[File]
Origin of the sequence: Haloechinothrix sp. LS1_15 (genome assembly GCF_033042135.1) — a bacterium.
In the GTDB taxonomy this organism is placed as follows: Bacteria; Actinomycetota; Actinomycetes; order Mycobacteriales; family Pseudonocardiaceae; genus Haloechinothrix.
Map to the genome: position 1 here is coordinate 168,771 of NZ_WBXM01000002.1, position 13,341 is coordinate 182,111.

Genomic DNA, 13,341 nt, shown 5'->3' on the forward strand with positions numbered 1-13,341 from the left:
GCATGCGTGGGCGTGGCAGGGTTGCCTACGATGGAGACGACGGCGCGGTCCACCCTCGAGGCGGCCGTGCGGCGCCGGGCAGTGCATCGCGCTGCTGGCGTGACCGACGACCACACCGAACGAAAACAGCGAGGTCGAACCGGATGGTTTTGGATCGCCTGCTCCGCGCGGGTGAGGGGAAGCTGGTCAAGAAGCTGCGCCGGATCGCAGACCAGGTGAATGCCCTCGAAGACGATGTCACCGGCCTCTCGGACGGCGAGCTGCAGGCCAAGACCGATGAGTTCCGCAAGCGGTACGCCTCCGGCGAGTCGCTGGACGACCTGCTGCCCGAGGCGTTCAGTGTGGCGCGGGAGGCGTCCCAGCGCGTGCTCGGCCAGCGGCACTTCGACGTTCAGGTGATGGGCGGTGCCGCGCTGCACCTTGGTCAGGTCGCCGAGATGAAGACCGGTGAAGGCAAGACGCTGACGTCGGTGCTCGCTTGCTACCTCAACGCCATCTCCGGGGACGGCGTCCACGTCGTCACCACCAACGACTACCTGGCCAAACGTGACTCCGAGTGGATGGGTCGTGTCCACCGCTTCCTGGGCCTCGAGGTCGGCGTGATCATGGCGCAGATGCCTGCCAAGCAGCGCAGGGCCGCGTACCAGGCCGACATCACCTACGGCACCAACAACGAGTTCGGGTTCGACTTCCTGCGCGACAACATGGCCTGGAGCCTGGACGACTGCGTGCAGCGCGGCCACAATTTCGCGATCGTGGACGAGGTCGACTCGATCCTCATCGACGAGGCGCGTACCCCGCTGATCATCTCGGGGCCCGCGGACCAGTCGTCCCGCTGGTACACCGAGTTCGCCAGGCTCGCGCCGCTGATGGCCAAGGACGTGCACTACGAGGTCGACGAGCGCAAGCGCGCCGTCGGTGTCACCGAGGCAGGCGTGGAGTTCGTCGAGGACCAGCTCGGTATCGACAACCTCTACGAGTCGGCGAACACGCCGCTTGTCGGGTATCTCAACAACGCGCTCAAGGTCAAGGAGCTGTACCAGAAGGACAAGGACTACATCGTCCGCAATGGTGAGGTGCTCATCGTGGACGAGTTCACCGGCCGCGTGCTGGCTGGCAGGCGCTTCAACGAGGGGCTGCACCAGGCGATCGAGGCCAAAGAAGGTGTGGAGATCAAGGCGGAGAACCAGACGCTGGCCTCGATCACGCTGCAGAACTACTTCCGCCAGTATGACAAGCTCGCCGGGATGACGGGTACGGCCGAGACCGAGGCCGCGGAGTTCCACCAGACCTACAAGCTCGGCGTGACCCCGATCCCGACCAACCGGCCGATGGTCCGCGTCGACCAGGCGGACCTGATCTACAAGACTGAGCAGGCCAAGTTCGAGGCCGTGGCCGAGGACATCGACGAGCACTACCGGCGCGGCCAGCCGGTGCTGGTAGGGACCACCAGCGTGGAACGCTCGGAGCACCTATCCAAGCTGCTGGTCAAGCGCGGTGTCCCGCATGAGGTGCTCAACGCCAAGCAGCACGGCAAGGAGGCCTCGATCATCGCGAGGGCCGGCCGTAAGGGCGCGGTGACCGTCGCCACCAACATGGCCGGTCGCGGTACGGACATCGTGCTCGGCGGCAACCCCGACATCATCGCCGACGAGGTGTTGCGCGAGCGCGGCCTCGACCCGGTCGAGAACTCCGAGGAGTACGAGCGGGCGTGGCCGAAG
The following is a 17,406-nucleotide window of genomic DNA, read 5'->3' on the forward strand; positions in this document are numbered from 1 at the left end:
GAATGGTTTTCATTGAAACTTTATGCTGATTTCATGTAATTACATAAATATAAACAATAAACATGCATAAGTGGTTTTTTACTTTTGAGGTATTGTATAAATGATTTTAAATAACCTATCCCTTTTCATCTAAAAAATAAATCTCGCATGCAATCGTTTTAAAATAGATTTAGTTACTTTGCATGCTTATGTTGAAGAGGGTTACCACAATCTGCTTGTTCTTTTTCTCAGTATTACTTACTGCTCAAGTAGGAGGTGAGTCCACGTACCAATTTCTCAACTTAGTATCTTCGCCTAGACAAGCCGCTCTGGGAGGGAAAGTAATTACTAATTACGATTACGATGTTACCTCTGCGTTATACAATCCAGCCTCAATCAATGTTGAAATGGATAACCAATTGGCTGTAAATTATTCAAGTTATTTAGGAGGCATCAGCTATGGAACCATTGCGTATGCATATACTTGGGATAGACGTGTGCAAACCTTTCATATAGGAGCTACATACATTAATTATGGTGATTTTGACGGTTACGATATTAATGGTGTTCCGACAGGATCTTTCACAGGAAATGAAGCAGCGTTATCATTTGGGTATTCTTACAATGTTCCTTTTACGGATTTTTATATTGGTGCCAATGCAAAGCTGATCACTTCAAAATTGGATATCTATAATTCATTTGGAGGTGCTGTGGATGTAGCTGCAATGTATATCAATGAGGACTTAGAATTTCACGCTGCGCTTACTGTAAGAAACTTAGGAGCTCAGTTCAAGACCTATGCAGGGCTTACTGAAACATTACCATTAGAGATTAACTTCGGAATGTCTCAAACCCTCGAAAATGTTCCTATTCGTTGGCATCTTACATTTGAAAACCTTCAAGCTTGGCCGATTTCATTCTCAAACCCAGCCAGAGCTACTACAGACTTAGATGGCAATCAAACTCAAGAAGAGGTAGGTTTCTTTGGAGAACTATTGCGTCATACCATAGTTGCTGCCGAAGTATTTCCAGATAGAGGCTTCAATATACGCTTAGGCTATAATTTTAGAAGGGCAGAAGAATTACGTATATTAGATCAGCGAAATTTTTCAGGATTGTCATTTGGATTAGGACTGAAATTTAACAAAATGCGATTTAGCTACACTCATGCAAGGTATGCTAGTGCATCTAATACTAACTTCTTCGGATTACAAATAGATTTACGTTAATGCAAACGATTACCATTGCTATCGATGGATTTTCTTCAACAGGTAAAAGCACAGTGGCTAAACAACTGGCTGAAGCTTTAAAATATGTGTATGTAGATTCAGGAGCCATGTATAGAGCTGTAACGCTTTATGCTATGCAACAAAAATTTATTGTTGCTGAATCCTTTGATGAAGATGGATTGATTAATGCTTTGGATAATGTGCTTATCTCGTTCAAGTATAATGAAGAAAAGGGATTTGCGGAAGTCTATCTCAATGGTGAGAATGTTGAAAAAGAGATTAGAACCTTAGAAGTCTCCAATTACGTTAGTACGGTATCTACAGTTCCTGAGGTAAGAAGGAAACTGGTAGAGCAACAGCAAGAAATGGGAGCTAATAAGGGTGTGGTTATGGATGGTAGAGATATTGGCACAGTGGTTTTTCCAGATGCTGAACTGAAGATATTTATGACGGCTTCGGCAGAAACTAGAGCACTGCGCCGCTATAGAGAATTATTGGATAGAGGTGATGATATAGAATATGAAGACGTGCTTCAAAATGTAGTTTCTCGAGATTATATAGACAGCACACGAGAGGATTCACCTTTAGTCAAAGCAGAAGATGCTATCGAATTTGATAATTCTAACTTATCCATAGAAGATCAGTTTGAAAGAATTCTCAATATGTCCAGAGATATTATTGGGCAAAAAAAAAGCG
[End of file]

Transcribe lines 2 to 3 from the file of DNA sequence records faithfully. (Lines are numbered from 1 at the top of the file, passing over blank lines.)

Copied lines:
In the GTDB taxonomy this organism is placed as follows: Bacteria; Actinomycetota; Actinomycetes; order Mycobacteriales; family Pseudonocardiaceae; genus Haloechinothrix.
Map to the genome: position 1 here is coordinate 168,771 of NZ_WBXM01000002.1, position 13,341 is coordinate 182,111.